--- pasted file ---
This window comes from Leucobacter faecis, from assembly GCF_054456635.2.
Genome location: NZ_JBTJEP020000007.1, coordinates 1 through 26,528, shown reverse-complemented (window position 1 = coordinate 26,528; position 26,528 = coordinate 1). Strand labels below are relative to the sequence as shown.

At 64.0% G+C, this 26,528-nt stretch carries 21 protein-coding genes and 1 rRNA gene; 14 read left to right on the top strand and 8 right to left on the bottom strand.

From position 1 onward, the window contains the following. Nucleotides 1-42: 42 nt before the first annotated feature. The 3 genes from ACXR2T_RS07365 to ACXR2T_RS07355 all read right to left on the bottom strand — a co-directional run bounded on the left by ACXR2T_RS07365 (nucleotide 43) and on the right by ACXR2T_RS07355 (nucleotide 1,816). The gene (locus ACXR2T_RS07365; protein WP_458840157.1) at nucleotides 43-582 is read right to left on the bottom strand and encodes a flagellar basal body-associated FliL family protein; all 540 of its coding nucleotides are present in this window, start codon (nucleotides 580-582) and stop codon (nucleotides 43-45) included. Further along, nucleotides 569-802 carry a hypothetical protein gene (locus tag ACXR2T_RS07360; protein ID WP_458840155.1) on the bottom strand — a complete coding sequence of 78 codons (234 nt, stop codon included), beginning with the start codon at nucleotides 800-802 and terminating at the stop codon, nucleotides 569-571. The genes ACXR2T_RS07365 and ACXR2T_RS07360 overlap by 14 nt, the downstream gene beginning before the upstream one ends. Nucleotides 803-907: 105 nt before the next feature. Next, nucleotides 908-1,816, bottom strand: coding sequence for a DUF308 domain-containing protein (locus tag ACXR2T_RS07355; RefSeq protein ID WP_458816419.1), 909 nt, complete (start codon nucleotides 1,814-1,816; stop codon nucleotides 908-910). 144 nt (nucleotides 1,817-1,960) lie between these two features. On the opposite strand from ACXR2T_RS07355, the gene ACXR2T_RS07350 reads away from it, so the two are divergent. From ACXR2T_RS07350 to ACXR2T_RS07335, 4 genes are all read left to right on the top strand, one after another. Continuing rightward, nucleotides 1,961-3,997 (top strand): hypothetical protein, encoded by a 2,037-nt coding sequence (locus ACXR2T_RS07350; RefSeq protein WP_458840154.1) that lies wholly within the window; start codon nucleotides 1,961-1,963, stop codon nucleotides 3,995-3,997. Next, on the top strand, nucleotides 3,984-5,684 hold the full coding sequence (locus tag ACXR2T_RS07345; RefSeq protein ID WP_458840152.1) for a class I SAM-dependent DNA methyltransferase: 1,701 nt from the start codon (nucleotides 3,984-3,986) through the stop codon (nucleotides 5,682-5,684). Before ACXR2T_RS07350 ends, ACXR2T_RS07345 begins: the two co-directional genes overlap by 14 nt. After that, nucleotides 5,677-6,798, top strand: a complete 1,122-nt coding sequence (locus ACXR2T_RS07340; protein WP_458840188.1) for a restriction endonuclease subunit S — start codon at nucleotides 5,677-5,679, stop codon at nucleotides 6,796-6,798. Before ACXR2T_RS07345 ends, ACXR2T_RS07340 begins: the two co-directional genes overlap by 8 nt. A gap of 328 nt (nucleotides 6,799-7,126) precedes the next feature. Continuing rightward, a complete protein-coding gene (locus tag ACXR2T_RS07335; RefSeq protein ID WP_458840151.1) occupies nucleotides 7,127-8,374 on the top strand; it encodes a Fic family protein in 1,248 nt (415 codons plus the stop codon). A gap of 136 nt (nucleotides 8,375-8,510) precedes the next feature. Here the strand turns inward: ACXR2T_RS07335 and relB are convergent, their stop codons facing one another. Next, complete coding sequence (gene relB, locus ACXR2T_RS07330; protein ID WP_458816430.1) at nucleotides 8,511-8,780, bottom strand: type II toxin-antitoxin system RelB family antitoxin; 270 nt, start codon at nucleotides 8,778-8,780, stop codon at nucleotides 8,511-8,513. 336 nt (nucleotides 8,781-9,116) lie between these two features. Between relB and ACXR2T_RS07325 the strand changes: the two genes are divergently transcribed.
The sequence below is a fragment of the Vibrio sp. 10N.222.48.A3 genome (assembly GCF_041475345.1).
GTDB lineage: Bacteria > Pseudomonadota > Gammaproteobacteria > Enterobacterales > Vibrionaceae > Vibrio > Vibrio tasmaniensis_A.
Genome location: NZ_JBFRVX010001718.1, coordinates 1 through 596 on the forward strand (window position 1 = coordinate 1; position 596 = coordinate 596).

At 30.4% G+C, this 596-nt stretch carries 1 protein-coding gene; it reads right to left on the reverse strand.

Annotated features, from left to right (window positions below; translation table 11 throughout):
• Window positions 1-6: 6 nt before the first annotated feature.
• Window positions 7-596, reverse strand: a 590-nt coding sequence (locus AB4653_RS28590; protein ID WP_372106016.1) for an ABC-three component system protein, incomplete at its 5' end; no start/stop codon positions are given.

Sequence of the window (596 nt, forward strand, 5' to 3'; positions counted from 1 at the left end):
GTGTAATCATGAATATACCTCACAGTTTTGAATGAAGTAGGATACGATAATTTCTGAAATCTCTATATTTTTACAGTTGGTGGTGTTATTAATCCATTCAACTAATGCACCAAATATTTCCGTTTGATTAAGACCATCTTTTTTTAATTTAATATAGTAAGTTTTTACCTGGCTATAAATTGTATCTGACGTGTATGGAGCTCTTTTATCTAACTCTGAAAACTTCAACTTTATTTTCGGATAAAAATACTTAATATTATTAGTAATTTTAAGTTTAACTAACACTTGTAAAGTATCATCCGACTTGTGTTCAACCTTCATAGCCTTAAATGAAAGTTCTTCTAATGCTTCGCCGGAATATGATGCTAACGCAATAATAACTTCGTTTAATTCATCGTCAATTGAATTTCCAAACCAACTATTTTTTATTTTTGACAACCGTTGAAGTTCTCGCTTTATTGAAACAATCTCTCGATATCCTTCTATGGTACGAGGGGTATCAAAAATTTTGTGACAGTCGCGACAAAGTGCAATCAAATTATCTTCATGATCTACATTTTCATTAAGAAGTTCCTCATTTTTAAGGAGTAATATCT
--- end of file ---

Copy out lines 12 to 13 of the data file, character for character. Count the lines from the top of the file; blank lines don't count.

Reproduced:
Sequence of the window (596 nt, forward strand, 5' to 3'; positions counted from 1 at the left end):
GTGTAATCATGAATATACCTCACAGTTTTGAATGAAGTAGGATACGATAATTTCTGAAATCTCTATATTTTTACAGTTGGTGGTGTTATTAATCCATTCAACTAATGCACCAAATATTTCCGTTTGATTAAGACCATCTTTTTTTAATTTAATATAGTAAGTTTTTACCTGGCTATAAATTGTATCTGACGTGTATGGAGCTCTTTTATCTAACTCTGAAAACTTCAACTTTATTTTCGGATAAAAATACTTAATATTATTAGTAATTTTAAGTTTAACTAACACTTGTAAAGTATCATCCGACTTGTGTTCAACCTTCATAGCCTTAAATGAAAGTTCTTCTAATGCTTCGCCGGAATATGATGCTAACGCAATAATAACTTCGTTTAATTCATCGTCAATTGAATTTCCAAACCAACTATTTTTTATTTTTGACAACCGTTGAAGTTCTCGCTTTATTGAAACAATCTCTCGATATCCTTCTATGGTACGAGGGGTATCAAAAATTTTGTGACAGTCGCGACAAAGTGCAATCAAATTATCTTCATGATCTACATTTTCATTAAGAAGTTCCTCATTTTTAAGGAGTAATATCT